Upon its release, Fallen received mixed to positive reviews from music critics. It spawned four singles: "Bring Me to Life", "My Immortal", "Going Under", and "Everybody's Fool". "Bring Me to Life" and "My Immortal" peaked within the charts of more than ten countries, including Australia, the United Kingdom, and the United States.
Greatest Hits was released along with a separately sold DVD containing most of their music videos from the same time period.
The album was released with Copy Control protection system in some European markets, but not in the United States.
All the Right Reasons was certified 8x Platinum by the RIAA on October 7, 2009, making it one of the top 200 best-selling albums of all time in the US. In the US, All the Right Reasons had sold 7,836,000 copies as of June 2014. In Canada All the Right Reasons was certified 7x Platinum by the CRIA in March 2010.
"Misery Business" is included in the video games Saints Row 2, NHL 08, Rock Band 3 and Guitar Hero World Tour, while "That's What You Get" is included as a playable song on Rock Band 2. "Crushcrushcrush" is featured on Guitar Hero On Tour: Decades and is available as a downloadable track for play on the three Rock Band games. A cover version of the song is also featured on the game Ultimate Band. The album cover also resembles the cover artwork of No Doubt's album Rock Steady.
Linkin Park started work on their third studio album in 2003, taking a break to tour in support of Meteora in 2004. In this time period, the band formed numerous side projects; Mike Shinoda formed his hip hop side project Fort Minor, while Chester Bennington formed Dead by Sunrise, causing the album to be shelved temporarily. The band returned to work on the record afterward, taking on a different musical direction than the 2003 sessions while working with producer Rick Rubin. The album's completion was delayed several times for unknown reasons. Eventually, "What I've Done" was chosen as the album's lead single in April 2007, with the album seeing release in North America on May 15, 2007.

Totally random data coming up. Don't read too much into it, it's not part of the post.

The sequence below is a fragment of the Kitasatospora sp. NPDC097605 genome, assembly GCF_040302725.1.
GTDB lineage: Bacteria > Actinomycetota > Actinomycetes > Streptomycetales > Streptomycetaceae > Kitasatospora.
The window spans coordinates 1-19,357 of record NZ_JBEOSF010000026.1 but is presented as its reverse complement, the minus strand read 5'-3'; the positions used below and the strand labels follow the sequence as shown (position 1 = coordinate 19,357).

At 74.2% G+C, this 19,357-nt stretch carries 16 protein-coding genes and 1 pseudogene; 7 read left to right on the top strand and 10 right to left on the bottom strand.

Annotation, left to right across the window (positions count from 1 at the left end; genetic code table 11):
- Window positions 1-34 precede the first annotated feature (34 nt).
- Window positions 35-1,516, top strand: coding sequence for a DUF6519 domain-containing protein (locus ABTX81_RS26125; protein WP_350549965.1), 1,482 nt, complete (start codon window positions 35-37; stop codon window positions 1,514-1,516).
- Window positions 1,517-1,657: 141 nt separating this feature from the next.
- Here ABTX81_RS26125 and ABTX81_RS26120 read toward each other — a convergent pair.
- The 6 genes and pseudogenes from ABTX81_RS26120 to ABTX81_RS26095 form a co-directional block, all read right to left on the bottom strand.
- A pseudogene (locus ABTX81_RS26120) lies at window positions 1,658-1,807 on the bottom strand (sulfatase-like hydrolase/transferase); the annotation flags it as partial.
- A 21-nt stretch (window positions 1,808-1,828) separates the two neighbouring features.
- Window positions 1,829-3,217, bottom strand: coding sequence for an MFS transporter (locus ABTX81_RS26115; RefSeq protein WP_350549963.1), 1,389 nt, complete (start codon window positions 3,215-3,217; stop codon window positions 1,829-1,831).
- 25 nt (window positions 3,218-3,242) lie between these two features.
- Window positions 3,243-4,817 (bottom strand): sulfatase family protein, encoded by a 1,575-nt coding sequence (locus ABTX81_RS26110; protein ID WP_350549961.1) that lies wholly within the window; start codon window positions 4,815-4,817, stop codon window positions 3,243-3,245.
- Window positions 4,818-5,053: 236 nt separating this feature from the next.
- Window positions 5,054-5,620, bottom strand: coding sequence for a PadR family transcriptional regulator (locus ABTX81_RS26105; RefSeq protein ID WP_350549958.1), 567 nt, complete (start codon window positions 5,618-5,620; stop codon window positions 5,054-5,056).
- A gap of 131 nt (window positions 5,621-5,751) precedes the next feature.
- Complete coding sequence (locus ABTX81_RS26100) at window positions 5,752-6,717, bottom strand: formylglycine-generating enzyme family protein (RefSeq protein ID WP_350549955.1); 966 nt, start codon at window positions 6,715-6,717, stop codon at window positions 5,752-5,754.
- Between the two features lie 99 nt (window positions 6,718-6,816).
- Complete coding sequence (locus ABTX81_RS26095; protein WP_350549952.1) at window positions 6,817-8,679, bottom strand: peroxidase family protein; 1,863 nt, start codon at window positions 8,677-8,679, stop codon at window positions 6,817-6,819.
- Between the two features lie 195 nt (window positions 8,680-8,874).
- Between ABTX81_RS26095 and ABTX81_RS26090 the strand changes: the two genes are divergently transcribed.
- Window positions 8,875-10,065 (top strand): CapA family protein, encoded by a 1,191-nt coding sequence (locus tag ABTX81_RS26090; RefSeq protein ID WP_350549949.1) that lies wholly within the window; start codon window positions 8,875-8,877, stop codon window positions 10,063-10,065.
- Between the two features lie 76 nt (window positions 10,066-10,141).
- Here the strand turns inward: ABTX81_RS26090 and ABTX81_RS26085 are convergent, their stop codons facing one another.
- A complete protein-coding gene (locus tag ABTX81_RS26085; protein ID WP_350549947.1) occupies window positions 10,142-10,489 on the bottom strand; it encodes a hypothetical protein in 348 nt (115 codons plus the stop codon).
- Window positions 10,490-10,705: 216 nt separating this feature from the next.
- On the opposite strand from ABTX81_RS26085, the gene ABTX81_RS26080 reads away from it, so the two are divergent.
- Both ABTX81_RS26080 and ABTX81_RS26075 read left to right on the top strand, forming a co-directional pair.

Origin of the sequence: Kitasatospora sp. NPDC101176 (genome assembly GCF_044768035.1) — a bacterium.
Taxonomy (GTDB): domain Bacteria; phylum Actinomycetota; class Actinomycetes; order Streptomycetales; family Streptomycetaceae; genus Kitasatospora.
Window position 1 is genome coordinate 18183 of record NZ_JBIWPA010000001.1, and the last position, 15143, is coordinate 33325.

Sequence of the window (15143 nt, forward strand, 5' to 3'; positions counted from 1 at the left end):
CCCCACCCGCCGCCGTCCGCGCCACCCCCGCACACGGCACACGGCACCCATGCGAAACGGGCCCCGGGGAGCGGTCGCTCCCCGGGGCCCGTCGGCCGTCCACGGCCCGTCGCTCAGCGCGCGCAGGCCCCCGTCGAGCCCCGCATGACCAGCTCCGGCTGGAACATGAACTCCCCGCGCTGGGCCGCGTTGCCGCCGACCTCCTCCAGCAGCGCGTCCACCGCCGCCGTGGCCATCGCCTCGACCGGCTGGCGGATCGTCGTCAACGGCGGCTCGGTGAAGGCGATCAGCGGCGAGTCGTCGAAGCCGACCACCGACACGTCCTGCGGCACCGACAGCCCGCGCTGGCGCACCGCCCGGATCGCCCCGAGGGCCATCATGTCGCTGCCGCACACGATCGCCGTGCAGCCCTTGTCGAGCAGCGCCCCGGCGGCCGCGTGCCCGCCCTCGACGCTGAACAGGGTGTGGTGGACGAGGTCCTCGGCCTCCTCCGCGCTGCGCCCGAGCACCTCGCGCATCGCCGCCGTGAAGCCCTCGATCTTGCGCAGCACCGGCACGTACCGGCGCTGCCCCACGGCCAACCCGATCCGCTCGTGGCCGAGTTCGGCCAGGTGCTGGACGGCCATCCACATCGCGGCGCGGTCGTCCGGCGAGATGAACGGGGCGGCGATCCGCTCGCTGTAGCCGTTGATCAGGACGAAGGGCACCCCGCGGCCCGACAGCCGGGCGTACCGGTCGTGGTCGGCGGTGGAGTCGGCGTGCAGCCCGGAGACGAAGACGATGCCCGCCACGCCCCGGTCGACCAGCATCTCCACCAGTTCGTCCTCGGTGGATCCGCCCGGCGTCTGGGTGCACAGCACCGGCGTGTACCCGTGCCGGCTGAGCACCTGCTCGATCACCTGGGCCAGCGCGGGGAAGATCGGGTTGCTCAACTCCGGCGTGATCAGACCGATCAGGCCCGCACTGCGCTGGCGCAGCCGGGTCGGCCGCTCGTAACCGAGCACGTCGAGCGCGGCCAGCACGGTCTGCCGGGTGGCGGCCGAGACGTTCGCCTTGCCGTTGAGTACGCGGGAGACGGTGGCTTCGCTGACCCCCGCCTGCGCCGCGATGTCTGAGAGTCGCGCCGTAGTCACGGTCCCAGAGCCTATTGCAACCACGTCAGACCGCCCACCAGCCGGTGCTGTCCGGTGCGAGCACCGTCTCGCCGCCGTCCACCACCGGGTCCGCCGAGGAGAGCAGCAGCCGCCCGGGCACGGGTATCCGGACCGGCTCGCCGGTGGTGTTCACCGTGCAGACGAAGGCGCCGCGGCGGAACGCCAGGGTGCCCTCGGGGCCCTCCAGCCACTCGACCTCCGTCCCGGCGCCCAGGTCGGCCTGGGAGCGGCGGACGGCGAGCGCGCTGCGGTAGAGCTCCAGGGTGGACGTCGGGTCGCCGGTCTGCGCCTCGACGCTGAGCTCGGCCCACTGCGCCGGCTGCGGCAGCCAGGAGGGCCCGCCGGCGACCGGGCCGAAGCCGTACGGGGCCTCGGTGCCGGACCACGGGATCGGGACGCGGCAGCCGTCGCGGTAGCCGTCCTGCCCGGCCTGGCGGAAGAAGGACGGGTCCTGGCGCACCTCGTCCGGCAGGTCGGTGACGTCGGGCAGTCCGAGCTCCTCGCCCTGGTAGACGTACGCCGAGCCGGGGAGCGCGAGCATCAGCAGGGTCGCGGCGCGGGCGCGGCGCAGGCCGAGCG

Only by the Night experienced commercial success, peaking inside the top 10 of over 10 different countries. The album was certified the best-selling album in Australia, certified nine times platinum. It also went on to be the highest selling album of 2008 in Australia, the third best selling album of 2008 in the UK, winning two Brit Awards, and the 18th best-selling album of the 2000s in the UK. Furthermore, two singles from the album have found high chartings, "Sex on Fire" coming in at number one in Ireland, the UK, Australia, and on the United States' Hot Modern Rock Tracks, and at number two in New Zealand. The album's second single "Use Somebody" also charted at number two in the UK, and at number two in Australia, along with being the band's first top 10 hit in the U.S.
It was ranked #191 on Billboard 's 200 Albums of the Decade. It is also the band's fourth straight Multi-Platinum selling album in the U.S. As of 2010 the album has sold 3 million copies in the United States and 5 million copies worldwide.